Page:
Mother and daughter


The transition between child and adulthood is marked by the gradual assumption of independence, together with a diminishing need for parental support. Getting the balance right is a tricky business though! Over the past week Unring has been bringing fish directly to Bega on the nest, rather than waiting for KL, as she is now quite capable of subduing and eating a fish without help. Indeed, if KL turns up Bega has shown signs of being quite snappish towards her Mum and definitely hasn’t wanted to share the meal. However, as every teenager knows, there are times when being ‘grownup’ palls and a bit of TLC is needed.

So, here is KL feeding her big daughter on Wednesday for maybe the last time before becoming redundant as a carer for this season.

THE WEBSTREAM CLOSURE   Since then Bega is only visiting the nest once in a while to collect fish from Dad. Often she flies off to her comfortable perch amongst the alders to eat. She is spending her nights away as well. We will be switching off the webstreaming this weekend because the best place now to see her and her parents is from the telescopes on Dodd. At Whinlatter we will still be watching the wider area through the CCTV and have lots of footage of B’s miracle survival and amazing growth

First Flight

At sometime between dawn and 08.00 Bega definitively  flew out  the nest. She had been jumping up and down and had even managed to leap up onto the branch just above the camera once, but never did a proper flight previously. We shall have to see if she comes back regularly to feed at the nest or if she can wind Dad around her little talon and get him to bring the fish to her!

The Flapper


                                                                    It looks easy!

7 weeks old and everything is coming together for Bega.

Soon she will be making her first flight and she has only two options then – fly or crash.

Muscles have to be well developed. Flapping work-outs and making jumps across the nest cup builds up stamina and coordination. Plumage is vital. Preening means every feather is fully functional. But her primary pinion feathers still fall short of covering her tail feathers. Determining some landing spots is a good idea.

Here is today’s diary from the Whinlatter screen – how close do you think she is to a first flight?

09.25 Bega on nest resting.

10.48 KL on nest eating small perch. Bega not interested.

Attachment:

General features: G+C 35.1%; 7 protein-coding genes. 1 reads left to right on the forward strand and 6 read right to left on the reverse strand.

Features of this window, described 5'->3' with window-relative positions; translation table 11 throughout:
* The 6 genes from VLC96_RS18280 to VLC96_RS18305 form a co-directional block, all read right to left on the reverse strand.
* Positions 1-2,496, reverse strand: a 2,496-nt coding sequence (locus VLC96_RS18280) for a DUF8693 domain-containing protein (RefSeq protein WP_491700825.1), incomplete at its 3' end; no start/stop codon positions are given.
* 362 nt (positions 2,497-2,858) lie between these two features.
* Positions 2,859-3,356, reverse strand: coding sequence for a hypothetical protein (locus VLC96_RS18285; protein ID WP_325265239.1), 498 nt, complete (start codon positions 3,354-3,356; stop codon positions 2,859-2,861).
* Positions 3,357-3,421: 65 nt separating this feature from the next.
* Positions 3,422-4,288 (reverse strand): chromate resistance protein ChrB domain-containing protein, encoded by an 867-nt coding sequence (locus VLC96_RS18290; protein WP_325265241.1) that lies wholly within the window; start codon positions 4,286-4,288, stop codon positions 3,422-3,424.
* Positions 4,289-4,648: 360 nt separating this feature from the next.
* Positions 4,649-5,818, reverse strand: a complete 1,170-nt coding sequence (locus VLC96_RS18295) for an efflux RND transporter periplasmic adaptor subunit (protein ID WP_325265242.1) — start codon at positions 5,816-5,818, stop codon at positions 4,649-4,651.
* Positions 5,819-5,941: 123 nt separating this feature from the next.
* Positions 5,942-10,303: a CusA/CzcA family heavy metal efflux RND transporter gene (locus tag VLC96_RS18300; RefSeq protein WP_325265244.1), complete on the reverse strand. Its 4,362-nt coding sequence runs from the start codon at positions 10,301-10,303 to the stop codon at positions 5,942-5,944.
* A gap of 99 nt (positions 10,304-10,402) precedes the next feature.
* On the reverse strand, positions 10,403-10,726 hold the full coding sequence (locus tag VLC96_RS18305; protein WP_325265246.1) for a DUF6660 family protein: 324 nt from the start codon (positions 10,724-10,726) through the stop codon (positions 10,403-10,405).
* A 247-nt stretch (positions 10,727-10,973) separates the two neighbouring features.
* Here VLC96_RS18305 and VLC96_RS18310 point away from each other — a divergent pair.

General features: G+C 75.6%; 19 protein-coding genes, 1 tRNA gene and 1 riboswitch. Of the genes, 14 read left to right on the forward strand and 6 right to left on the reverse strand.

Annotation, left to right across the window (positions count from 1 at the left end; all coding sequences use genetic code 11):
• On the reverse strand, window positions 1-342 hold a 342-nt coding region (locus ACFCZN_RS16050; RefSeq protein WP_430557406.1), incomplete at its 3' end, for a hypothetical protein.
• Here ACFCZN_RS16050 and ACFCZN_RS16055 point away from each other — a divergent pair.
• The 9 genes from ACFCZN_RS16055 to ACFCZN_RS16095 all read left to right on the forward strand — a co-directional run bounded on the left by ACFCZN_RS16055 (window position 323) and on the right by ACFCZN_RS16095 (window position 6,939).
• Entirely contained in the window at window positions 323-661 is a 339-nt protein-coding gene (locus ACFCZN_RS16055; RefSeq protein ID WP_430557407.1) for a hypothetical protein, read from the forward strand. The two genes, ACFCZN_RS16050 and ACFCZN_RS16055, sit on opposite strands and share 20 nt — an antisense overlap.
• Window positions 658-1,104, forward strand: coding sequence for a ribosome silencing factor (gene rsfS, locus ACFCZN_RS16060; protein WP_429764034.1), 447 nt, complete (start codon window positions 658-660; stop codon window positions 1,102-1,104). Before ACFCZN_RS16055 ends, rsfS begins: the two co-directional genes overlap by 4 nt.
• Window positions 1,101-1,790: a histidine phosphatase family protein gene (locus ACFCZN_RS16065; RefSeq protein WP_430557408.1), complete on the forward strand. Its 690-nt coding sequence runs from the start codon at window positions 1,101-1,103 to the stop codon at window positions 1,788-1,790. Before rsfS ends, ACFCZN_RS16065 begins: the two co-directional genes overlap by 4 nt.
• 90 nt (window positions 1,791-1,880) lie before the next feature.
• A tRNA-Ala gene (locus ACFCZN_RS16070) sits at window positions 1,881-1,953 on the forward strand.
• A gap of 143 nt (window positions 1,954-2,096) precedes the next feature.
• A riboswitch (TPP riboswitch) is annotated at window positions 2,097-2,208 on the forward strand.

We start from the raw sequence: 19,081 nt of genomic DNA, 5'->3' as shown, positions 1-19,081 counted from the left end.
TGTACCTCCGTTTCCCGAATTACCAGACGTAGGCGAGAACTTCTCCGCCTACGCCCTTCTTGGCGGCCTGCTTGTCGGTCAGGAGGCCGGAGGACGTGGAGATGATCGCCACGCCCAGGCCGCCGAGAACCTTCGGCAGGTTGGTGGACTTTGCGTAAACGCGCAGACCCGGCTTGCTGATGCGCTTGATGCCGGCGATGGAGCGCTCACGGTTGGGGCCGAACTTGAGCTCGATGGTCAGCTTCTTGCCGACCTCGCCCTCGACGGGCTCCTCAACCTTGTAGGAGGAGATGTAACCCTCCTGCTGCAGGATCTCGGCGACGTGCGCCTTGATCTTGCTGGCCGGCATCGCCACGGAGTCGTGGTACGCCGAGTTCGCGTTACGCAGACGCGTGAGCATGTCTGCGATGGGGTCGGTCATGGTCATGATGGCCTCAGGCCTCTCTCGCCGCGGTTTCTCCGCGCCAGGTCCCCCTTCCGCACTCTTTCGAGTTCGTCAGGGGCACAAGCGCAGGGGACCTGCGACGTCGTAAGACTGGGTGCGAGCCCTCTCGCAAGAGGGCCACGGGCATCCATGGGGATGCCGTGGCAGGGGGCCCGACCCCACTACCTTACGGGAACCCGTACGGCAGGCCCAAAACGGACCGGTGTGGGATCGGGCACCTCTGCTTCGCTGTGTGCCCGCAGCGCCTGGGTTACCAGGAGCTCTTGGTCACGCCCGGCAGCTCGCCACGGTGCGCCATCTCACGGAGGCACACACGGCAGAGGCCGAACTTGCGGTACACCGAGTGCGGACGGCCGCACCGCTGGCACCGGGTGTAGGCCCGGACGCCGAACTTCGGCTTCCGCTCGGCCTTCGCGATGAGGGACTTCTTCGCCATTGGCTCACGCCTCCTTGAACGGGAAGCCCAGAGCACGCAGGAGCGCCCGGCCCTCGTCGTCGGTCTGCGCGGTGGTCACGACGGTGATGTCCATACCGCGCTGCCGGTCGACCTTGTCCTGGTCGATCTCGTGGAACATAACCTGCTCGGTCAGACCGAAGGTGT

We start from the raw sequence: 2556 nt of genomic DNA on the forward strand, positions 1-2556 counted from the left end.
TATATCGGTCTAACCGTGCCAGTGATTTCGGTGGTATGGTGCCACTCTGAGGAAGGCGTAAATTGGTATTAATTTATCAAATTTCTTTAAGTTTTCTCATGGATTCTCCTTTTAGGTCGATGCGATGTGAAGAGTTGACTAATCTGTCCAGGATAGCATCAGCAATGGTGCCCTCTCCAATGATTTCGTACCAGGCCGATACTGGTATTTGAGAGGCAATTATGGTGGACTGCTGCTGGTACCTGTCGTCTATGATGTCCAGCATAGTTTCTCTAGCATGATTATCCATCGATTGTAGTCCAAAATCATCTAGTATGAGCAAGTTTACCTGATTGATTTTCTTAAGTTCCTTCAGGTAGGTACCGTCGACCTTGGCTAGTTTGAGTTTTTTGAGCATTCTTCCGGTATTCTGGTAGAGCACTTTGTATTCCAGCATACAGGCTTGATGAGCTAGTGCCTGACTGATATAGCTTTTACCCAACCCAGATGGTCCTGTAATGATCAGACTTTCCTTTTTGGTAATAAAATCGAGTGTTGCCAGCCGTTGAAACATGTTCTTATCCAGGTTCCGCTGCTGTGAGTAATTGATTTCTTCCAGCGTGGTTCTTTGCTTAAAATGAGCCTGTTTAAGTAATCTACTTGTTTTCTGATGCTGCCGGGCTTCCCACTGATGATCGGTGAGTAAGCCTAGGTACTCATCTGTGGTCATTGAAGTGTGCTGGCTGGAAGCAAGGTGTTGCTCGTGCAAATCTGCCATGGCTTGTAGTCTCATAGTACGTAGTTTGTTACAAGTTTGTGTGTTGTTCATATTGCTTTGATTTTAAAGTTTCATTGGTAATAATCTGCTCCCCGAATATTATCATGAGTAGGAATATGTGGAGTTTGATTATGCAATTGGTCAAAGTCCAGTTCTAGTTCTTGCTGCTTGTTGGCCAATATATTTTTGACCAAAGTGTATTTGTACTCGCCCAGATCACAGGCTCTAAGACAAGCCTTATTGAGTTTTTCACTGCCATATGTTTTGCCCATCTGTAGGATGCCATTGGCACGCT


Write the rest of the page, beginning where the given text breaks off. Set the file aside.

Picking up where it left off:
11.45 Unring arrives with another small perch, all alive Oh and hopping around the nest. Bega stamps on it, kills it and eats it.

11.50 Unring leaves nest

11.55 KL leaves nest. Bega begins a session of vigorous flapping. She faces into the wind for lift and hangs onto the sticks with her talons to prevent actual lift off – then she lets go. OOo -errr! A jump upwards and backwards, landing on the far side of the nest.

12.05 KL arrives and departs. Bega resting.

12.40 KL arrives and departs.

KL arrives and eats fish tail. She feeds Bega some of it. KL departs

13.20 KL arrives with large stick. Bega helps put it in place.

14.15 Bega starts another session of fast flapping, jumping up at least 60 cm.

14.20  Bega really really wants to be going off the nest. She stares intently at the nearest branch of the tree and flaps deliberately as she shuffles closer and closer to the edge of the nest and then over the edge, sticks slipping into the void under her claws. At the last second she loses her nerve and scrabbles backwards.

15 28 Bega eats fish tail

16.00 Bega rests


                                   But, not so easy as it looks!

Go on Sweet Bird

Whilst our Bouncing Babe was having her rings put on, what was her elder sibling doing?

Well, what he usually does – flying and flying and some more flying.

On the weekend of 25th and 26th June he was anywhere between Kendal and Millom.

On Monday, Tuesday and Wednesday he was in the Eden Valley.

On Thursday and Friday he swept over the Border, around Moffat,

This Spa town  incidentally, also attracted Robbie Burns, although the waters he was interested in were to drink, rather than fish in, and comprised an effervescent mix of Sulphur and Iron washed down with beer! Of course, in 1788 Robbie might well have seen an osprey – and even been inspired, between burps, to write his one verse poem, ‘Go On Sweet Bird, and sooth my Care.’ Who knows?.

But without doubt our bird was flying on the wind near Kirkby Lonsdale on Saturday 2nd July, at 06.00,

and Sunday was back to the South Lakes.

A high mileage week – even for him!

The Old Sulphurous Well Moffat.                   Creative Commons Rosser 1954File:Moffat - Sulphurous Well.JPG